Many of you may be asking just how many people are in a quindectet. 12? 16? Actually, counting the musicians on the back of the album sleeve, it appears that a quindectet is 15. And from the opening notes of this jazz album, the 15 musicians all play an important if slightly unequal role. “Loxodrome” starts the 70-minute album out with Michael Brecker‘s playing leading the way behind Antonio Sanchez’s drumming and various other horn instruments. The groove is established early while the star is allowed to twist and turn musically. The song resembles early ‘70s jazz and could be mistaken for a score to some ‘70s action movie’s chase scene. Even the first song has so many subsections that it’s proof Brecker is one of the best in the business.
“Cool Day in Hell” is more orchestrated and brings his huge influence, John Coltrane, to mind instantly. The song itself doesn’t quite have the same bite as “Loxodrome”, and relies more on dramatics to communicate. Possessing a certain amount of flow, though, the tune has a certain murky quality, with tension building to its conclusion nearly eight minutes after its opening. “Angle of Repose” is a reflective piece with Sanchez’s brushing just moving the song along. The cello and violin of Erik Friedlander and Lois Martin, respectively, is this song’s selling point. John Patitucci’s standup bass (it resembles standup if not) is given a solo spot halfway through the song. At times it comes to a crawl, though, making it just a bit longer than it needs to be.
The album takes a lovable turn with the flighty “Timbuktu”—a primal yet intricate effort where Steve Wilson’s flute works its magic. The bounce in this number is also another selling point, resembling at times a rhythm and blues meets Latin conga arrangement. Brecker takes it out of this primal point exactly halfway in, giving it more of a jazz spin that becomes more intense. It’s also one of the finest performances Brecker gives on the record. “Night Jessamine” doesn’t quite cut it, though, with the funky bass line and quasi-wah wah guitar trying to blend with a structured string arrangement. A song that one knows might be a good idea, but should be left as such.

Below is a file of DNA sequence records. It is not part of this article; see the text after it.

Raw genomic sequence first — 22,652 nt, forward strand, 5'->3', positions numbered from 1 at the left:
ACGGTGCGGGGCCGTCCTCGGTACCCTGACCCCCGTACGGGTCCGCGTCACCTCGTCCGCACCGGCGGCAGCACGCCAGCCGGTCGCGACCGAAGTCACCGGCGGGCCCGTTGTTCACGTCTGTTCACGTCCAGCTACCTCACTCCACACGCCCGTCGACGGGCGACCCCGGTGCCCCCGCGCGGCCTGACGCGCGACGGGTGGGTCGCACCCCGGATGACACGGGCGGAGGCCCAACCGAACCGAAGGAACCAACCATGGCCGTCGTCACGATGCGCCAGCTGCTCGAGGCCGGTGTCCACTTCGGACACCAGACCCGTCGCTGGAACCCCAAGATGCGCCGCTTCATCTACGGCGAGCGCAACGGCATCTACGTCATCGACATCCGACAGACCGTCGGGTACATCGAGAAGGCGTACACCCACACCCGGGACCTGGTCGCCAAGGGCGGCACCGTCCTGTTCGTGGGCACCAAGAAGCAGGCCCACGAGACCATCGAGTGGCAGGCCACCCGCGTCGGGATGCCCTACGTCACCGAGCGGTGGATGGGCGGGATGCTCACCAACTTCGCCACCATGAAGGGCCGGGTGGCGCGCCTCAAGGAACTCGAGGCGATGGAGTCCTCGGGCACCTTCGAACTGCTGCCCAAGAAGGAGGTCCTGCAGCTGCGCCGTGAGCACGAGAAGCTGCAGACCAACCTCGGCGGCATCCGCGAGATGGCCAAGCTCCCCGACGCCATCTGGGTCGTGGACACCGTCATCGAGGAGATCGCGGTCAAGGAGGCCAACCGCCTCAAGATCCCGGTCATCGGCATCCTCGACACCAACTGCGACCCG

The centerpiece of the record comes in “Scylla”, a pensive and lengthy song that takes a while to get going. Recalling Dave Brubeck’s early work, Brecker works with the core of his band while letting the other members touch up certain areas. By the proverbial quarter pole, the band is in full swing, ebbing and flowing as the mood suits them. Although the album’s title might refer to the cinematic nature of the sound, at times it just seems a bit of overkill, especially on this track. Brecker competes here with the string section, making his performance a tad muddled. It becomes clearer as it evolves, but by then it unfortunately seems a bit too late.
The be-bop, head-bobbing quotient rears its infectious head on the beautiful “Brexterity”, a song that seems to fold upon itself time and time again without repeating itself. The ease with which Brecker incorporates the band is the greatest asset here. And it seems to say more in a shorter time than “Scylla”. The biggest surprise comes with “Modus Operandy”, a track that follows Brecker’s pattern until about a minute in, when things get really hazy. And extremely funky! It brings the Average White Band or even the Red Hot Chili Peppers to mind, if that’s conceivable. The calm and tranquil coda, “Never Alone”, is out of place here, but generally Brecker knows what works well on this record.
// Sound Affects
"The man whose songs were recorded by Johnny Cash, Alan Jackson, Ricky Skaggs, David Allan Coe, The Highwaymen, and countless others succumbs to time’s cruel cue that the only token of permanence we have to offer are the effects of shared moments and memories.READ the article